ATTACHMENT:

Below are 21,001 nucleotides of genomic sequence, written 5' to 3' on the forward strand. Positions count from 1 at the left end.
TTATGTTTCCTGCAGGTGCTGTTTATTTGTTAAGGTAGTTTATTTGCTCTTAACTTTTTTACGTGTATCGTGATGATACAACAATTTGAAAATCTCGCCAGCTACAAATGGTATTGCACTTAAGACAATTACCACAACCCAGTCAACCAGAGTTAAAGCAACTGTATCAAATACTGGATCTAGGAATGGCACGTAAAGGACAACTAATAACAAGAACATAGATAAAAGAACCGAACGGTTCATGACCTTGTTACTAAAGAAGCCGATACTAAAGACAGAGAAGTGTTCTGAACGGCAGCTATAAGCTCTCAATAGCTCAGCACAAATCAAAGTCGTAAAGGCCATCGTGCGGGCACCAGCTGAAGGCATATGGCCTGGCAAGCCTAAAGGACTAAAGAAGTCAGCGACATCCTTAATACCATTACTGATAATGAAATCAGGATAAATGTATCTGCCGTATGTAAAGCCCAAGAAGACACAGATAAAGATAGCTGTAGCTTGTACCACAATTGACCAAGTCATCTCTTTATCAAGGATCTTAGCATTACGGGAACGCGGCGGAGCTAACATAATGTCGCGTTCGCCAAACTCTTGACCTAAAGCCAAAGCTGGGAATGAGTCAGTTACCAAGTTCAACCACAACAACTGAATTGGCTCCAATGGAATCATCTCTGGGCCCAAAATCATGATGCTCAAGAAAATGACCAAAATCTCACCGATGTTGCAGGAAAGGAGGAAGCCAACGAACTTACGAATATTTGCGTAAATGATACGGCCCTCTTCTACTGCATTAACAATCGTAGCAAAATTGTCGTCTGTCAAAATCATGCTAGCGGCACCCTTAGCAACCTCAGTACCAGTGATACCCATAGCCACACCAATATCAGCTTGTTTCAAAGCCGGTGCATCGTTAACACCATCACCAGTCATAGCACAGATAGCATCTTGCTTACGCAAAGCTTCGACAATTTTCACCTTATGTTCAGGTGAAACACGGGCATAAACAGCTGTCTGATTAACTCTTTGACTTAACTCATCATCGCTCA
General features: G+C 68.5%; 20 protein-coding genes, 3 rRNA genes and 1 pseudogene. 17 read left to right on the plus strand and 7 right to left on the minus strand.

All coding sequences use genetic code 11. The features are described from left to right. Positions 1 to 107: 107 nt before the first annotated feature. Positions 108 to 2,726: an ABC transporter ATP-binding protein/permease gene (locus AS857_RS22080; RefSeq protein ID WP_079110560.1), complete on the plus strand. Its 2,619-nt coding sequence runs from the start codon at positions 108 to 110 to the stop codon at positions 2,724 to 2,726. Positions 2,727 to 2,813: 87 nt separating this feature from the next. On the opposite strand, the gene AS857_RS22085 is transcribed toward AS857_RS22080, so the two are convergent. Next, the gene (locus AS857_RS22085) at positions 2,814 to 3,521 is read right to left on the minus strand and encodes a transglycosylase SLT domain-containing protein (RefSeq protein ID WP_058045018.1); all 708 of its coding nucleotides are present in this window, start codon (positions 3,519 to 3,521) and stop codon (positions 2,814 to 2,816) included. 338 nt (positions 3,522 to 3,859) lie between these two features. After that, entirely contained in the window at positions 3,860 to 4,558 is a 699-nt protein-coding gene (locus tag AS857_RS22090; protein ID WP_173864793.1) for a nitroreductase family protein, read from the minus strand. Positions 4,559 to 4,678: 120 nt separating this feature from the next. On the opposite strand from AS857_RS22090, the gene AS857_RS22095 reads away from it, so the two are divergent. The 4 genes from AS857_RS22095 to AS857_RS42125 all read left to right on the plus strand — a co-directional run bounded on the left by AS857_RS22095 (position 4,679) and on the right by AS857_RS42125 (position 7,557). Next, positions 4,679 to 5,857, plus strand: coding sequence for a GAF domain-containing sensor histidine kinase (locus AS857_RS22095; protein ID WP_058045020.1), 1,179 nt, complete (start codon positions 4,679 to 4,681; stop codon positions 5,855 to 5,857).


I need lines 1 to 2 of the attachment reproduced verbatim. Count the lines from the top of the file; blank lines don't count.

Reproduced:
Below are 21,001 nucleotides of genomic sequence, written 5' to 3' on the forward strand. Positions count from 1 at the left end.
TTATGTTTCCTGCAGGTGCTGTTTATTTGTTAAGGTAGTTTATTTGCTCTTAACTTTTTTACGTGTATCGTGATGATACAACAATTTGAAAATCTCGCCAGCTACAAATGGTATTGCACTTAAGACAATTACCACAACCCAGTCAACCAGAGTTAAAGCAACTGTATCAAATACTGGATCTAGGAATGGCACGTAAAGGACAACTAATAACAAGAACATAGATAAAAGAACCGAACGGTTCATGACCTTGTTACTAAAGAAGCCGATACTAAAGACAGAGAAGTGTTCTGAACGGCAGCTATAAGCTCTCAATAGCTCAGCACAAATCAAAGTCGTAAAGGCCATCGTGCGGGCACCAGCTGAAGGCATATGGCCTGGCAAGCCTAAAGGACTAAAGAAGTCAGCGACATCCTTAATACCATTACTGATAATGAAATCAGGATAAATGTATCTGCCGTATGTAAAGCCCAAGAAGACACAGATAAAGATAGCTGTAGCTTGTACCACAATTGACCAAGTCATCTCTTTATCAAGGATCTTAGCATTACGGGAACGCGGCGGAGCTAACATAATGTCGCGTTCGCCAAACTCTTGACCTAAAGCCAAAGCTGGGAATGAGTCAGTTACCAAGTTCAACCACAACAACTGAATTGGCTCCAATGGAATCATCTCTGGGCCCAAAATCATGATGCTCAAGAAAATGACCAAAATCTCACCGATGTTGCAGGAAAGGAGGAAGCCAACGAACTTACGAATATTTGCGTAAATGATACGGCCCTCTTCTACTGCATTAACAATCGTAGCAAAATTGTCGTCTGTCAAAATCATGCTAGCGGCACCCTTAGCAACCTCAGTACCAGTGATACCCATAGCCACACCAATATCAGCTTGTTTCAAAGCCGGTGCATCGTTAACACCATCACCAGTCATAGCACAGATAGCATCTTGCTTACGCAAAGCTTCGACAATTTTCACCTTATGTTCAGGTGAAACACGGGCATAAACAGCTGTCTGATTAACTCTTTGACTTAACTCATCATCGCTCA